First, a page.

Running quote of the week

“I finished Boston last year with my hands over my eyes wiping away the tears. The people lift you up the entire race.”– Sam Ryan

Saturday, May 23, 2015

Pride goeth before the run

Our patriotic flag courtesy of a local Realtor
Today's run (street): 5.1 miles

The route
Happy Memorial Day weekend. I kicked off this morning's run with a couple of bruises to my ego. My plan was to expand my route beyond my neighborhood and run in a nearby business park. I was five minutes into the run when I heard a cheery "Good Morning!" from a runner who'd come up and passed me like I was standing still. He was no kid either. I wanted to yell, "Hey, I'm slow because I have a herniated disc!", but he was already out of sight. Plus the fact that my slowness has little to do with the disc issue at this point.

A couple of minutes later, I detected motion to my left and saw a teenage girl pass me by. She was really moving, smartly sticking to the sidewalks for safety. I've developed a fear of our neighborhood sidewalks, whose uneven surfaces have caused me to trip a few times. This young woman gracefully floated by with no apparent concerns about that happening.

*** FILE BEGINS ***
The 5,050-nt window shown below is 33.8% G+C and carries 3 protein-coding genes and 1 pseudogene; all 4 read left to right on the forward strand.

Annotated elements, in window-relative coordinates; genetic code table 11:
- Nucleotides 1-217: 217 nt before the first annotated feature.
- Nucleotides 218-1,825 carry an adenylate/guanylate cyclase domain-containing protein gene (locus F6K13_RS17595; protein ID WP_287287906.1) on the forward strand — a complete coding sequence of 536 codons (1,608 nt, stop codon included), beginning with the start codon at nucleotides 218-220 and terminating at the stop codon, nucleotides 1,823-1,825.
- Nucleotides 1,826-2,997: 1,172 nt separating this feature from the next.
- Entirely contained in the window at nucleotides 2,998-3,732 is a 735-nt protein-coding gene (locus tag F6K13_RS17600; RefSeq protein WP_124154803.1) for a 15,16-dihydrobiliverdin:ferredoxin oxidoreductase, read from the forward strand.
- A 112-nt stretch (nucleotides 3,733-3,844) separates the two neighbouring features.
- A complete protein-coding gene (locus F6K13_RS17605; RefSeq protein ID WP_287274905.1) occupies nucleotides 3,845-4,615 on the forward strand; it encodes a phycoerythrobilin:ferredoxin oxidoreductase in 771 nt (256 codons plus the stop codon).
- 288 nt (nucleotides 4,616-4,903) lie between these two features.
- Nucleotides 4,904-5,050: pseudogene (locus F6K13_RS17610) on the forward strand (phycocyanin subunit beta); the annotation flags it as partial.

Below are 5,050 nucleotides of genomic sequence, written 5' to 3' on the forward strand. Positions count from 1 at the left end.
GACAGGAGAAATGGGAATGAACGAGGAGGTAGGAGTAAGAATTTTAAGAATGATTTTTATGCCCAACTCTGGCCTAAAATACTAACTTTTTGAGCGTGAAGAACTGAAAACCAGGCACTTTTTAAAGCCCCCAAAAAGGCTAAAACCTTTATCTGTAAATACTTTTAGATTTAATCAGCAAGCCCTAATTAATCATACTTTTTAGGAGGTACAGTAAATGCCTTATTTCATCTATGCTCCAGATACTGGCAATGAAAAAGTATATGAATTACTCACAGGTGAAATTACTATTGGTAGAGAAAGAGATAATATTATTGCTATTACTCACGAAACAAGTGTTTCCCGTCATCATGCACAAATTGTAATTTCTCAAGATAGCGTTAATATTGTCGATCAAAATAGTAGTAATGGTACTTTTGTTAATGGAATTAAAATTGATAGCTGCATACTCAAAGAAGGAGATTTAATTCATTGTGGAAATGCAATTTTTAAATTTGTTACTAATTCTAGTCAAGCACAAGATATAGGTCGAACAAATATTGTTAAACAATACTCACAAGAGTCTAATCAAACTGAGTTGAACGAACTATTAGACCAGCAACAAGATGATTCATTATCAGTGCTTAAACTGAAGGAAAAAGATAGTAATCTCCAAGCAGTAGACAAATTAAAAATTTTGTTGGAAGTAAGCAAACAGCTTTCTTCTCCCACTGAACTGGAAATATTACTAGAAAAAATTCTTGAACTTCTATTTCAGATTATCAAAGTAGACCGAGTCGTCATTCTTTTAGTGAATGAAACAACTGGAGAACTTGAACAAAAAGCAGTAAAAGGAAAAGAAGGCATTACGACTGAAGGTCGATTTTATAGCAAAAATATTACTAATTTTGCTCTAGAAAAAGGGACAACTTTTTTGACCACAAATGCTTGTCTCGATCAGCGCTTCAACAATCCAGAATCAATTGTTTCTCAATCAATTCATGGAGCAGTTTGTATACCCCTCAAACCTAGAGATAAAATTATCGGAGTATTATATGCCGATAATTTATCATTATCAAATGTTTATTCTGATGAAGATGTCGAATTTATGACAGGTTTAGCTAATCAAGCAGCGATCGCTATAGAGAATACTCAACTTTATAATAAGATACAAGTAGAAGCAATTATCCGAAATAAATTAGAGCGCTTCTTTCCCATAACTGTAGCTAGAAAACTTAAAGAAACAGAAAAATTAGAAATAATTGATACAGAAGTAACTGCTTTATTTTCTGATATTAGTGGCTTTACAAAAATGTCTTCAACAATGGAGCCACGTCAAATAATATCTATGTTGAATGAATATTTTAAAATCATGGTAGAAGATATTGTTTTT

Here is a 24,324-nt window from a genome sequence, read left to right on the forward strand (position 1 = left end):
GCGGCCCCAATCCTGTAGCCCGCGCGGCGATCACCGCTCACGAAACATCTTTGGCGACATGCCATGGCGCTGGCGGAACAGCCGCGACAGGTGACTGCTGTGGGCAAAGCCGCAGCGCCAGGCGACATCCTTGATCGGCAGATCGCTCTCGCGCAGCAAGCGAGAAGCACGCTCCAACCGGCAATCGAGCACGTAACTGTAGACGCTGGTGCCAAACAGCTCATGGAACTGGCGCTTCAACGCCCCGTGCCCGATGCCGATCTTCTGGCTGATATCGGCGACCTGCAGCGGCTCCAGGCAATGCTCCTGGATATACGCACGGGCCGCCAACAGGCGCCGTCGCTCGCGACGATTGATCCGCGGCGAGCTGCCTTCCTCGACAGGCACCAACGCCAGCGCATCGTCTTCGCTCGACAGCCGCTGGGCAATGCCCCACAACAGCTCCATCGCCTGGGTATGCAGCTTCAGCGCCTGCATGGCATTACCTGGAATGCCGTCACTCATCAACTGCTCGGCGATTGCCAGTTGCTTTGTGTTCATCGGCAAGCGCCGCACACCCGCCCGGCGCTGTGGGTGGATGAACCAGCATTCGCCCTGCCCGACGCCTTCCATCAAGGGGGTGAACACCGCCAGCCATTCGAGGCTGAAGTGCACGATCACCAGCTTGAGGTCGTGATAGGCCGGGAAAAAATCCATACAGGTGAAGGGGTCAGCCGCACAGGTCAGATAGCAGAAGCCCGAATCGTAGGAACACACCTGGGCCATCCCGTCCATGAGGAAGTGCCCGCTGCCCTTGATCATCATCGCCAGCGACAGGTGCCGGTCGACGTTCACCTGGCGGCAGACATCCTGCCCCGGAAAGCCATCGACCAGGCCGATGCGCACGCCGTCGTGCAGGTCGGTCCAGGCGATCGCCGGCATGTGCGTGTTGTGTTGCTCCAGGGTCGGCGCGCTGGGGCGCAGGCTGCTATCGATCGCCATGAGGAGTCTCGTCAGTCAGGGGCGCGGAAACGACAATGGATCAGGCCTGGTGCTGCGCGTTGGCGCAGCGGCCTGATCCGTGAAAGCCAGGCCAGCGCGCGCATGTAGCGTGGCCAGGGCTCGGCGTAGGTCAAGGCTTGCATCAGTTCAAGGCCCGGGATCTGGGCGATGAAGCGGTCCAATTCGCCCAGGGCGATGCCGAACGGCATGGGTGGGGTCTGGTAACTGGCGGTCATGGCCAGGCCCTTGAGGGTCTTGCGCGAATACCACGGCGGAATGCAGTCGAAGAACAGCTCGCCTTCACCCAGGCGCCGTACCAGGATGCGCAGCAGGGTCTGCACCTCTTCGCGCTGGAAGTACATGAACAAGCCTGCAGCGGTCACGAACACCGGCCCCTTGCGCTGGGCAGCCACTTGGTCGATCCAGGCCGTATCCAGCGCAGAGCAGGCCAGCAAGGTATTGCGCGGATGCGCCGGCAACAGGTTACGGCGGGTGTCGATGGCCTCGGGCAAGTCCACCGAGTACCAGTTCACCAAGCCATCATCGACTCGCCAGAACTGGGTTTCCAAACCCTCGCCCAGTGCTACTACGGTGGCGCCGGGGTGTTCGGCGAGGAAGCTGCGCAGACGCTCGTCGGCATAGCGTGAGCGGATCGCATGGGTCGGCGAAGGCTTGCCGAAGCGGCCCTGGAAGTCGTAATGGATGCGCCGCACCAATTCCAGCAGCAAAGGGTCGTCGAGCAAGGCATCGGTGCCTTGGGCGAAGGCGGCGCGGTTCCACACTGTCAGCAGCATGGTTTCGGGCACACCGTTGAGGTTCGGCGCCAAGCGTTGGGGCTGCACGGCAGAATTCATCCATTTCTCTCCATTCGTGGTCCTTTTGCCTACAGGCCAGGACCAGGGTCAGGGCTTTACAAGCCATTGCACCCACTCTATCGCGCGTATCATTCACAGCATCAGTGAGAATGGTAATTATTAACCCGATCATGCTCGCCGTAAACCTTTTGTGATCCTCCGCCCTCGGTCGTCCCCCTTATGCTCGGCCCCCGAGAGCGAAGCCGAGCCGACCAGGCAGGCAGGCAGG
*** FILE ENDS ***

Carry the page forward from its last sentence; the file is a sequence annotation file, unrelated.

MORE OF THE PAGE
After those experiences, I resigned myself to jogger status and settled into my run. I crossed the middle school field that leads to a path to the business park. I hadn't decided whether to run one or two laps around the main loop because I'm still avoiding hills whenever I can. I went around once and followed that with a half loop before heading over to an adjacent neighborhood. The temperature felt even cooler than yesterday and there was a noticeable wind coming from the west.

Yesterday's run felt much harder, but I had run a minute per mile faster on Friday. I didn't worry about my pace (not that yesterday's was anything to brag about) and that made the experience extremely enjoyable. In fact, I felt I could run all day until I was a quarter mile from home and began to fatigue. It's been a long time since I've covered five miles and my conditioning  reflected that. Still, it was my longest run this year, if only by a tenth of a mile.

Until I am fully free of my injury I'll continue to focus on distance rather than speed. I've always found that when my base is solid, the speed will come. As long as I keep doing these long, easy runs, I should get myself back to a 6+ mile base by mid-summer. At that point I can decide whether I'm ready to think about performance and a possible late summer 10K.

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